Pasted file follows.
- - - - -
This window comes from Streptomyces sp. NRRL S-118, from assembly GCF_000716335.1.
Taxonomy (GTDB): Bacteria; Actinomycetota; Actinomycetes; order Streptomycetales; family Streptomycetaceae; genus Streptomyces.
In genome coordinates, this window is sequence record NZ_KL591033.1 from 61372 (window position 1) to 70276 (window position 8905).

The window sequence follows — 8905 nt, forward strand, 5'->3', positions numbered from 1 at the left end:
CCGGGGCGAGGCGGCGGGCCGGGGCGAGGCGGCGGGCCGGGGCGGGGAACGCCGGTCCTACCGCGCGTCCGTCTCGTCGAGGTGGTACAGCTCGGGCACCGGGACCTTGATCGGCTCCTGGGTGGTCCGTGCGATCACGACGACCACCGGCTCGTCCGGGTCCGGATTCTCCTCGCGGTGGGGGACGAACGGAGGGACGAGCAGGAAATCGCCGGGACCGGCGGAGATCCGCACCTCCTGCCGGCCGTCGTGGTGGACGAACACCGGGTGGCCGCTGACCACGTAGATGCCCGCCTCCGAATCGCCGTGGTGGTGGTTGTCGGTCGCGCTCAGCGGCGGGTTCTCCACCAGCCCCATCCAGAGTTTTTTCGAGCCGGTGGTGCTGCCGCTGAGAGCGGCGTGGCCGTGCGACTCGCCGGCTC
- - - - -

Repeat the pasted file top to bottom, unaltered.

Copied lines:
This window comes from Streptomyces sp. NRRL S-118, from assembly GCF_000716335.1.
Taxonomy (GTDB): Bacteria; Actinomycetota; Actinomycetes; order Streptomycetales; family Streptomycetaceae; genus Streptomyces.
In genome coordinates, this window is sequence record NZ_KL591033.1 from 61372 (window position 1) to 70276 (window position 8905).

The window sequence follows — 8905 nt, forward strand, 5'->3', positions numbered from 1 at the left end:
CCGGGGCGAGGCGGCGGGCCGGGGCGAGGCGGCGGGCCGGGGCGGGGAACGCCGGTCCTACCGCGCGTCCGTCTCGTCGAGGTGGTACAGCTCGGGCACCGGGACCTTGATCGGCTCCTGGGTGGTCCGTGCGATCACGACGACCACCGGCTCGTCCGGGTCCGGATTCTCCTCGCGGTGGGGGACGAACGGAGGGACGAGCAGGAAATCGCCGGGACCGGCGGAGATCCGCACCTCCTGCCGGCCGTCGTGGTGGACGAACACCGGGTGGCCGCTGACCACGTAGATGCCCGCCTCCGAATCGCCGTGGTGGTGGTTGTCGGTCGCGCTCAGCGGCGGGTTCTCCACCAGCCCCATCCAGAGTTTTTTCGAGCCGGTGGTGCTGCCGCTGAGAGCGGCGTGGCCGTGCGACTCGCCGGCTC